Ages ago, in 1995, I checked out a book at the library that both disturbed and engrossed me to the point that I can still remember large snatches of it almost twenty years later. The book? Dr. William R. Maples’ account of his work in forensic anthropology, Dead Men Do Tell Tales, filled with the most graphic, fascinating stories of death and detection, both historic and modern. I consumed it, even as it horrified me.* The recent explosion of popular fiction (The Body Farm; Patricia Cornwell’s Kay Scarpetta series) and television programs (CSI, almost everything on Discovery ID) using forensic detection as their basis shows that I am not alone. There is something particularly enthralling, apparently, about stories where criminals are captured not because they’re caught in a lie, or given up by a disgruntled partner, but because the objective evidence of rug fibres, blood spatter, gunshot residue or a broken hyoid bone are more eloquent than the testimony of a dozen human witnesses.
Our Victorian and Edwardian counterparts were no different. They had plenty of mystery stories, gothic tales and lurid accounts of true crime to enthrall them, but they still found something particularly fascinating in the stories of a detective and his physician companion who went after criminals armed, not only with a revolver, but a knowledge of science and the ability to use it in novel, practical ways.
Dr. James O’Brien, Distinguished Professor Emeritus of Chemistry at Missouri State University, possesses impressive academic credentials and has received several awards for both teaching and research. His interests (pre-retirement) included “molecular orbital calculations of the properties of organometallic and inorganic species, ” and he’s now dedicating his time to the history of chemistry, studying the Civil War, and, naturally, his lifelong passion for Sherlock Holmes. He’s both written and spoken on Holmes as a chemist, and delivered over 120 lectures on the subject, as well as taught a college course on the detective in his own city of London.**
Dr. O’Brien approaches his subject as he doubtless would a college class or an academic paper: he starts with the basics and builds on them to an interesting, possibly inescapable, conclusion (more on that later). The first chapter is a discussion of Holmes’ genesis as a literary character, including a detailed comparison of the Great Detective and one of his predecessors, Edgar Allan Poe’s C. Auguste Dupin.*** The reader is then given thorough introductions to the major canon characters, including their scientific backgrounds (where applicable) before the exploration of science in the canon begins in earnest.
O’Brien divides the three remaining chapters between forensics, chemistry, and “other sciences” (physics, mathematics, biology, etc.). In each, he is unbelievably thorough. Typically beginning with examples taken from real-life cases from both history and recent memory (Alger Hiss, Ted Kaczynski, Benedict Arnold) and segueing over to Baker Street, O’Brien teaches the reader about the past and present uses of finger printing and footprint analysis in police work, the 19th century shift between inorganic and organic poisons, substitution cyphers, why we should doubt someone’s ability to identify bones, and what, exactly, is meant by “the rule of three.” In one of my favorite sections, he systematically demolishes all but a couple of Isaac Asimov’s accusation that Holmes was “a blundering chemist” by actually making the effort to go back to the sources the Great Detective would have had available, discovering what he would have known, and the terminology he would have used. The problems which remain afterwards are not, to my mind anyway, very serious, and could well be laid at the feet of a Boswell with a deadline and dubious memory.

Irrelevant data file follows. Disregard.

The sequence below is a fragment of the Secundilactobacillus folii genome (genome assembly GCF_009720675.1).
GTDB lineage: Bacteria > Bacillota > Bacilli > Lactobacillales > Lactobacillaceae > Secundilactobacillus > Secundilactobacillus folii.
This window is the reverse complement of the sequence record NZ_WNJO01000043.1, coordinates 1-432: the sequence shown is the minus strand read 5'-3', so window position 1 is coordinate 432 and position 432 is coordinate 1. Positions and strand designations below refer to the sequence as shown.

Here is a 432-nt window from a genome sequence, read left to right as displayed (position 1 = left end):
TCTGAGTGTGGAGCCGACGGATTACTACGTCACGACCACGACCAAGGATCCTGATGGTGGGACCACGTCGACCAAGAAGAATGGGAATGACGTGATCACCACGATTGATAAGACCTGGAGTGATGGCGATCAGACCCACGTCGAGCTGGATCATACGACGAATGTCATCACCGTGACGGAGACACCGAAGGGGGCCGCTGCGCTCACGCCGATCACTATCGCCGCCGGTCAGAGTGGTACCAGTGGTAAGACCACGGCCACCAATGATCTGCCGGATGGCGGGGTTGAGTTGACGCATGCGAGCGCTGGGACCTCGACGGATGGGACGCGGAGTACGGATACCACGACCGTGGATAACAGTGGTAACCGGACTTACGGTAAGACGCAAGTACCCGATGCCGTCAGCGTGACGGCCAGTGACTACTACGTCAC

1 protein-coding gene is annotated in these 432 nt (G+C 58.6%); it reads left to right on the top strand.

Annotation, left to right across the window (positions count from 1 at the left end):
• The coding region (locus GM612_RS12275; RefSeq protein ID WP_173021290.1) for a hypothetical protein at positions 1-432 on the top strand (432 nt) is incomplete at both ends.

Some, however, may find the book’s thoroughness distracting. Aside from the aforementioned character descriptions, O’Brien retells the stories which feature the methods being discussed, sometimes at length. Realistically, this is inevitable. How can we understand how Holmes interprets movement through the study of footprints without an example from “The Resident Patient,” for example? And, let’s be frank: Holmes was slightly justified when he criticized his friend’s first literary venture, A Study in Scarlet, thusly:
Honestly, I cannot congratulate you upon it. Detection is, or ought to be, an exact science, and should be treated in the same cold and unemotional manner. You have attempted to tinge it with romanticism, which produces much the same effect as if you worked a love-story or an elopement into the fifth proposition of Euclid.†
Of course, Watson was writing accounts of their adventures, not a forensics textbook; doubtless quite a few scientific particulars were lost on the editing floor or smudged for effect. For the student of Sherlockian science, however, that leaves very little detail to work with; The Scientific Sherlock Holmes is not very long. Without story summaries, we would be left with little more than a short monograph. The impatient reader must also understand that, well, not everyone is a Sherlockian (or has the canon memorized) and other readers are bound to be newly-minted, or even just interested in science. As a college professor accustomed to working with students of varied ability and background, Dr. O’Brien must walk the tightrope of providing enough background for the novice, sprinkled with the details that keep the rest of the class interested. For the most part, he succeeds, although I did find myself skimming on occasion.